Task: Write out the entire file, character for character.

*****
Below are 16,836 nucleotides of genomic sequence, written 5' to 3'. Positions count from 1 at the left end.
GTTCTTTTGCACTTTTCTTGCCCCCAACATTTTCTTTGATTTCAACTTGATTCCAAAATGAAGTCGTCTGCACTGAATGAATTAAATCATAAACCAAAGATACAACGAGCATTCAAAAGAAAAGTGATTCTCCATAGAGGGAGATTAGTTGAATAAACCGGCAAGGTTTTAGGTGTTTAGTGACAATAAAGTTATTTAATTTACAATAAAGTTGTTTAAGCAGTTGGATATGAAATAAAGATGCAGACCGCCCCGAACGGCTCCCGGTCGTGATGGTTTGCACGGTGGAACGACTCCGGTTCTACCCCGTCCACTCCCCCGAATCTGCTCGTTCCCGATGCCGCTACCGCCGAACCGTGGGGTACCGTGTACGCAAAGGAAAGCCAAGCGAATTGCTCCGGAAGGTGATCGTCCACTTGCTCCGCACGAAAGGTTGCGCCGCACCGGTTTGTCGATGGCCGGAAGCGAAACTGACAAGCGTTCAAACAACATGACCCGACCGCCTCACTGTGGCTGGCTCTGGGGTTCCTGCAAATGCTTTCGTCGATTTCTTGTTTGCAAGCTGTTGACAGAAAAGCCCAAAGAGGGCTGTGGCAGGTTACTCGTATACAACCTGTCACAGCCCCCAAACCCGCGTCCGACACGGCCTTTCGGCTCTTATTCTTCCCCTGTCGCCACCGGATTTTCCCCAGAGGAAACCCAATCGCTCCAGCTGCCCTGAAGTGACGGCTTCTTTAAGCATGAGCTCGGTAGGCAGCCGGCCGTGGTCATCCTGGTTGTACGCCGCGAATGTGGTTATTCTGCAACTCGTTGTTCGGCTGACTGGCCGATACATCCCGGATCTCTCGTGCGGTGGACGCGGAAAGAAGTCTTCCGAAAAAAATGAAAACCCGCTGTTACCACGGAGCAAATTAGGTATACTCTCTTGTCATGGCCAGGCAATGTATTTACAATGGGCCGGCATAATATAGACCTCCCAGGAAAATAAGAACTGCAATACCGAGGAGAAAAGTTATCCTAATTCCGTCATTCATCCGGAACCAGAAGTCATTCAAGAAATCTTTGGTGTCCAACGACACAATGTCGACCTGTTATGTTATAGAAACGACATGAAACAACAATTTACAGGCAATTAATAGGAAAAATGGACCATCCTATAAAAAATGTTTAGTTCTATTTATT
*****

Below are 16,836 nucleotides of genomic sequence, written 5' to 3'. Positions count from 1 at the left end.
GTTCTTTTGCACTTTTCTTGCCCCCAACATTTTCTTTGATTTCAACTTGATTCCAAAATGAAGTCGTCTGCACTGAATGAATTAAATCATAAACCAAAGATACAACGAGCATTCAAAAGAAAAGTGATTCTCCATAGAGGGAGATTAGTTGAATAAACCGGCAAGGTTTTAGGTGTTTAGTGACAATAAAGTTATTTAATTTACAATAAAGTTGTTTAAGCAGTTGGATATGAAATAAAGATGCAGACCGCCCCGAACGGCTCCCGGTCGTGATGGTTTGCACGGTGGAACGACTCCGGTTCTACCCCGTCCACTCCCCCGAATCTGCTCGTTCCCGATGCCGCTACCGCCGAACCGTGGGGTACCGTGTACGCAAAGGAAAGCCAAGCGAATTGCTCCGGAAGGTGATCGTCCACTTGCTCCGCACGAAAGGTTGCGCCGCACCGGTTTGTCGATGGCCGGAAGCGAAACTGACAAGCGTTCAAACAACATGACCCGACCGCCTCACTGTGGCTGGCTCTGGGGTTCCTGCAAATGCTTTCGTCGATTTCTTGTTTGCAAGCTGTTGACAGAAAAGCCCAAAGAGGGCTGTGGCAGGTTACTCGTATACAACCTGTCACAGCCCCCAAACCCGCGTCCGACACGGCCTTTCGGCTCTTATTCTTCCCCTGTCGCCACCGGATTTTCCCCAGAGGAAACCCAATCGCTCCAGCTGCCCTGAAGTGACGGCTTCTTTAAGCATGAGCTCGGTAGGCAGCCGGCCGTGGTCATCCTGGTTGTACGCCGCGAATGTGGTTATTCTGCAACTCGTTGTTCGGCTGACTGGCCGATACATCCCGGATCTCTCGTGCGGTGGACGCGGAAAGAAGTCTTCCGAAAAAAATGAAAACCCGCTGTTACCACGGAGCAAATTAGGTATACTCTCTTGTCATGGCCAGGCAATGTATTTACAATGGGCCGGCATAATATAGACCTCCCAGGAAAATAAGAACTGCAATACCGAGGAGAAAAGTTATCCTAATTCCGTCATTCATCCGGAACCAGAAGTCATTCAAGAAATCTTTGGTGTCCAACGACACAATGTCGACCTGTTATGTTATAGAAACGACATGAAACAACAATTTACAGGCAATTAATAGGAAAAATGGACCATCCTATAAAAAATGTTTAGTTCTATTTATT